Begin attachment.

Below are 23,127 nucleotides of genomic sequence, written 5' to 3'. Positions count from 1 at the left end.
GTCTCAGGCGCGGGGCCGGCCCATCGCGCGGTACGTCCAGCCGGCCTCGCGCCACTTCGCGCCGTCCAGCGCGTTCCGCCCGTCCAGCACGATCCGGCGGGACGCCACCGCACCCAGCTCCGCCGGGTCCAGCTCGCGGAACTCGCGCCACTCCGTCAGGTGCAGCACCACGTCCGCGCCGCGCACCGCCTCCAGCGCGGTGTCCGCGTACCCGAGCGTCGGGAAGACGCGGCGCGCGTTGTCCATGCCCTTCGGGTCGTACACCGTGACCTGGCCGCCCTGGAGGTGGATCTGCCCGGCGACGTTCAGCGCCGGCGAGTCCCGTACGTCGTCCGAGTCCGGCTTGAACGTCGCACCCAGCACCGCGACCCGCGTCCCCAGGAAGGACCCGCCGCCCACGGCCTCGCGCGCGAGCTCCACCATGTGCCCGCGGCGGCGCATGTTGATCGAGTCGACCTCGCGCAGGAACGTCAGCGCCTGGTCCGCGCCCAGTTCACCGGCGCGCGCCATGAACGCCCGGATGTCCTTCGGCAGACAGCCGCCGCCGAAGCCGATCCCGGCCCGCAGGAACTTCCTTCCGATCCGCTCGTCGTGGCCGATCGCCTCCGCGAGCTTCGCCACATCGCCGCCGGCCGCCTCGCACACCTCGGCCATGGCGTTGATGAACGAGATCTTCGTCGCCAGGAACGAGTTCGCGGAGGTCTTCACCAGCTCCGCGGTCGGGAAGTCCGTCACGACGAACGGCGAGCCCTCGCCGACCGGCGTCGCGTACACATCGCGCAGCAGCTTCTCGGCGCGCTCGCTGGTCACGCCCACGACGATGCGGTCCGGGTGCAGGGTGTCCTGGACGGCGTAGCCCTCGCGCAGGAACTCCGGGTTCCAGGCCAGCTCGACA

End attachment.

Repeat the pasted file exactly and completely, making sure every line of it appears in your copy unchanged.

Below are 23,127 nucleotides of genomic sequence, written 5' to 3'. Positions count from 1 at the left end.
GTCTCAGGCGCGGGGCCGGCCCATCGCGCGGTACGTCCAGCCGGCCTCGCGCCACTTCGCGCCGTCCAGCGCGTTCCGCCCGTCCAGCACGATCCGGCGGGACGCCACCGCACCCAGCTCCGCCGGGTCCAGCTCGCGGAACTCGCGCCACTCCGTCAGGTGCAGCACCACGTCCGCGCCGCGCACCGCCTCCAGCGCGGTGTCCGCGTACCCGAGCGTCGGGAAGACGCGGCGCGCGTTGTCCATGCCCTTCGGGTCGTACACCGTGACCTGGCCGCCCTGGAGGTGGATCTGCCCGGCGACGTTCAGCGCCGGCGAGTCCCGTACGTCGTCCGAGTCCGGCTTGAACGTCGCACCCAGCACCGCGACCCGCGTCCCCAGGAAGGACCCGCCGCCCACGGCCTCGCGCGCGAGCTCCACCATGTGCCCGCGGCGGCGCATGTTGATCGAGTCGACCTCGCGCAGGAACGTCAGCGCCTGGTCCGCGCCCAGTTCACCGGCGCGCGCCATGAACGCCCGGATGTCCTTCGGCAGACAGCCGCCGCCGAAGCCGATCCCGGCCCGCAGGAACTTCCTTCCGATCCGCTCGTCGTGGCCGATCGCCTCCGCGAGCTTCGCCACATCGCCGCCGGCCGCCTCGCACACCTCGGCCATGGCGTTGATGAACGAGATCTTCGTCGCCAGGAACGAGTTCGCGGAGGTCTTCACCAGCTCCGCGGTCGGGAAGTCCGTCACGACGAACGGCGAGCCCTCGCCGACCGGCGTCGCGTACACATCGCGCAGCAGCTTCTCGGCGCGCTCGCTGGTCACGCCCACGACGATGCGGTCCGGGTGCAGGGTGTCCTGGACGGCGTAGCCCTCGCGCAGGAACTCCGGGTTCCAGGCCAGCTCGACA